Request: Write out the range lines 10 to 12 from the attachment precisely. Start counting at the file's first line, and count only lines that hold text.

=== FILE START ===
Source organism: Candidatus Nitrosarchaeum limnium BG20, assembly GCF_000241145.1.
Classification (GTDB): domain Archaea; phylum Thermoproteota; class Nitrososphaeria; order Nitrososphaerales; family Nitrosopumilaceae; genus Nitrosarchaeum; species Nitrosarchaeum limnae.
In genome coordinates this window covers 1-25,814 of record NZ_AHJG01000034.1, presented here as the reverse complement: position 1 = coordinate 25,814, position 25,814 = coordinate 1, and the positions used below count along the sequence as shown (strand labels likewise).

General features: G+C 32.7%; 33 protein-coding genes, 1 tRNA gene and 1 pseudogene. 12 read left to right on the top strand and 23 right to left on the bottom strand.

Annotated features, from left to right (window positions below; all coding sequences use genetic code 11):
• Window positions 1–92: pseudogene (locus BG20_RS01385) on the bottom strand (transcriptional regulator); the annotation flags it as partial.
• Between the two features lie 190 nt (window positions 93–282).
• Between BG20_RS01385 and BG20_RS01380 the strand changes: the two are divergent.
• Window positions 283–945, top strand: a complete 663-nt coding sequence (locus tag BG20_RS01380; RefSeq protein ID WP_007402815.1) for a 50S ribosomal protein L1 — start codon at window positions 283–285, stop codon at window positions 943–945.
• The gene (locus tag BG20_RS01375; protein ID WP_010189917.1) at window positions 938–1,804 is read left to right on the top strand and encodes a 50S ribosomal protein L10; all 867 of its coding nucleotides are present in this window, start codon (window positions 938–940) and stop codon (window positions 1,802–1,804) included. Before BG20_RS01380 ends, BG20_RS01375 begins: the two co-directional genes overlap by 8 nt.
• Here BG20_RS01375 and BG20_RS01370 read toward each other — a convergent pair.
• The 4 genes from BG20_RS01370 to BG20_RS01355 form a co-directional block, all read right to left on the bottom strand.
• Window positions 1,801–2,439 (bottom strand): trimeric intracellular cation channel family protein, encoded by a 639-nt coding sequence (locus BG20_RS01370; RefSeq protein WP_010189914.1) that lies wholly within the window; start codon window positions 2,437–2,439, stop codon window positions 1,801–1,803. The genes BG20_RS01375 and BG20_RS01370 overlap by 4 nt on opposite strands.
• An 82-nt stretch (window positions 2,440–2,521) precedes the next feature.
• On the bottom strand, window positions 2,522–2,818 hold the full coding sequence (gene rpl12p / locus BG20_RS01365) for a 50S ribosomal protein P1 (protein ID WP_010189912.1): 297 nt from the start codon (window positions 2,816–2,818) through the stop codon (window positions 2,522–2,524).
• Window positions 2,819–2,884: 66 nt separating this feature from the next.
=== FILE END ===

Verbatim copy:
• The gene (locus tag BG20_RS01375; protein ID WP_010189917.1) at window positions 938–1,804 is read left to right on the top strand and encodes a 50S ribosomal protein L10; all 867 of its coding nucleotides are present in this window, start codon (window positions 938–940) and stop codon (window positions 1,802–1,804) included. Before BG20_RS01380 ends, BG20_RS01375 begins: the two co-directional genes overlap by 8 nt.
• Here BG20_RS01375 and BG20_RS01370 read toward each other — a convergent pair.
• The 4 genes from BG20_RS01370 to BG20_RS01355 form a co-directional block, all read right to left on the bottom strand.